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J Clin Oncol. 2003 Dec 15;21(24):4489-95. Epub 2003 Nov 3.

Primary central nervous system lymphoma: results of a pilot and phase II study of systemic and intraventricular chemotherapy with deferred radiotherapy.

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  • 1Department of Neurology, University of Bonn, Germany.



To evaluate response rate, response duration, overall survival (OS), and toxicity in primary CNS lymphoma (PCNSL) after systemic and intraventricular chemotherapy with deferred radiotherapy.


From September 1995 to July 2001, 65 consecutive patients with PCNSL (median age, 62 years) were enrolled onto a pilot and phase II study evaluating chemotherapy without radiotherapy. A high-dose methotrexate (MTX; cycles 1, 2, 4, and 5) and cytarabine (ARA-C; cycles 3 and 6)-based systemic therapy (including dexamethasone, vinca-alkaloids, ifosfamide, and cyclophosphamide) was combined with intraventricular MTX, prednisolone, and ARA-C.


Sixty-one of 65 patients were assessable for response. Of these, 37 patients (61%) achieved complete response, six (10%) achieved partial response, and 12 (19%) progressed under therapy. Six (9%) of 65 patients died because of treatment-related complications. Follow-up is 0 to 87 months (median, 26 months). The Kaplan-Meier estimates for median time to treatment failure (TTF) and median OS were 21 months and 50 months, respectively. For patients older than 60 years, median survival was 34 months, and the median TTF was 15 months. In patients younger than 61 years, median survival and median TTF have not been reached yet; the 5-year survival fraction is 75%. Systemic toxicity was mainly hematologic. Ommaya reservoir infection occurred in 12 patients (19%), and permanent cognitive dysfunction possibly as a result of treatment occurred in only two patients (3%).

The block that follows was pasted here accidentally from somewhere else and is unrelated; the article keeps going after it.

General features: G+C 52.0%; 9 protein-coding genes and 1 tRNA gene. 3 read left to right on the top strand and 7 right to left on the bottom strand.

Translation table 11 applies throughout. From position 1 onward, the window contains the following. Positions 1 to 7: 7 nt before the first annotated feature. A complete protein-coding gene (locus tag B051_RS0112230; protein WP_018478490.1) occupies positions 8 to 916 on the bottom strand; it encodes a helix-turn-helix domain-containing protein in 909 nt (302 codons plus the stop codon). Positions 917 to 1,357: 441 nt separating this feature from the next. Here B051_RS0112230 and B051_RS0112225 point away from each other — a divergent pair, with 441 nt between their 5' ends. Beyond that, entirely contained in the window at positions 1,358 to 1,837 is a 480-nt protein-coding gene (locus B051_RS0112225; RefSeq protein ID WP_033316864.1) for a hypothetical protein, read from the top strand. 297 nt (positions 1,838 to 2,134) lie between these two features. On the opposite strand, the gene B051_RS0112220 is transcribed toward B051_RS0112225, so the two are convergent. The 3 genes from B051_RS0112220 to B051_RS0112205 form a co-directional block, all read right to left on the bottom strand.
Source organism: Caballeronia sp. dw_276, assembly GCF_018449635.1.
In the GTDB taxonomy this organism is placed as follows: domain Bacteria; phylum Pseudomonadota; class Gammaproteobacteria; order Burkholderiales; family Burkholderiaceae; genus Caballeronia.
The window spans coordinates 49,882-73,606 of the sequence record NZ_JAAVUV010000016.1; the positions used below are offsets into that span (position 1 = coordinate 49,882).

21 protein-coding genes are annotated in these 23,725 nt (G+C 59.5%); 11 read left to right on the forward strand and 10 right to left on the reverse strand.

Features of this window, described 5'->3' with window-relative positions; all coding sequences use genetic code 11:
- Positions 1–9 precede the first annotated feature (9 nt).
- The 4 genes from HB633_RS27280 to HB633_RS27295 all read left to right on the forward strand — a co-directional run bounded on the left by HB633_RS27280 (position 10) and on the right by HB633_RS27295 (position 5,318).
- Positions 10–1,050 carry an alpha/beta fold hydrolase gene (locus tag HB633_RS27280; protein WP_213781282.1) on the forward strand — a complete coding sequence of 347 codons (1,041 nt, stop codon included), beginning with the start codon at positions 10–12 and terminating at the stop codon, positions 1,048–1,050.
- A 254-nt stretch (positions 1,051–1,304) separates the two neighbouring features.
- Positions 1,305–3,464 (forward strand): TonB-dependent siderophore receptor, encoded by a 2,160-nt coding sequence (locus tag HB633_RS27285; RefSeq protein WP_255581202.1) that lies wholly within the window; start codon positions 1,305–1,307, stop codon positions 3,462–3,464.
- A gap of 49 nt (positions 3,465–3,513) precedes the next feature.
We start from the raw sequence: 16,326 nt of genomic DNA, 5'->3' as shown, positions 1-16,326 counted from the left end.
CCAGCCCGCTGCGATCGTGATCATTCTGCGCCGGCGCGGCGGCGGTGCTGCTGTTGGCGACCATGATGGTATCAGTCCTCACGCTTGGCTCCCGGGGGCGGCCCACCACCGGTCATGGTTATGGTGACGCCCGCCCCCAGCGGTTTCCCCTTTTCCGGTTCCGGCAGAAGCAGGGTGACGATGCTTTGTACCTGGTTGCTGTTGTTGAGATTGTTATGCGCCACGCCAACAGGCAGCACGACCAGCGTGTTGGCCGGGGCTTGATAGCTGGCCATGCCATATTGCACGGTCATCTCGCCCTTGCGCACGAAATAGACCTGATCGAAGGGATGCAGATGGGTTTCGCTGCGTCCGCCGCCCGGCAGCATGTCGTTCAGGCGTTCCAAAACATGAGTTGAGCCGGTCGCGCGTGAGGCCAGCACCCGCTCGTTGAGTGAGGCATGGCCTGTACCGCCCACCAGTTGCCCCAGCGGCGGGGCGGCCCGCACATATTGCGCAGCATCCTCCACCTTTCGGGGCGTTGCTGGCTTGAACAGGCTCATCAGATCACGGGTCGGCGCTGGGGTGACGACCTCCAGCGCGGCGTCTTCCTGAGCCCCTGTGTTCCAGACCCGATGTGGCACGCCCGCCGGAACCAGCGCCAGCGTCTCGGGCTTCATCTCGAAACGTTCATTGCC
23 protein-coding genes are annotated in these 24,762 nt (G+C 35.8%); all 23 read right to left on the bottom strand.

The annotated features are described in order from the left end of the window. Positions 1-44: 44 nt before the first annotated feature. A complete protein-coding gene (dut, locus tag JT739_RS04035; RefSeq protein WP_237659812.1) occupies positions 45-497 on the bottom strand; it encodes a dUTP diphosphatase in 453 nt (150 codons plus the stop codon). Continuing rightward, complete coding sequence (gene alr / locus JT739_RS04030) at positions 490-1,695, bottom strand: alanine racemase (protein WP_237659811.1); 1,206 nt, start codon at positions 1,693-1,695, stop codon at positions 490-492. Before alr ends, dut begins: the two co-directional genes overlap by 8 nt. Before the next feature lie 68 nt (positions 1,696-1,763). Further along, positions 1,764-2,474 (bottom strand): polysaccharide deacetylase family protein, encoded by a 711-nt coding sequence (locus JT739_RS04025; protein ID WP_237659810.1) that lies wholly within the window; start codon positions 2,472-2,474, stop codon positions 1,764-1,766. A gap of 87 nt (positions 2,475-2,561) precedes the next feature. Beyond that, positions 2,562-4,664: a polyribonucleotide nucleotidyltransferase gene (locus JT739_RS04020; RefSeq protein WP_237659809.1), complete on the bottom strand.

Primary chemotherapy based on high-dose MTX and ARA-C is highly efficient in PCNSL. Response rate and response duration in this series are comparable to the response rates and durations reported after combined radiotherapy and chemotherapy. Neurotoxicity was infrequent.

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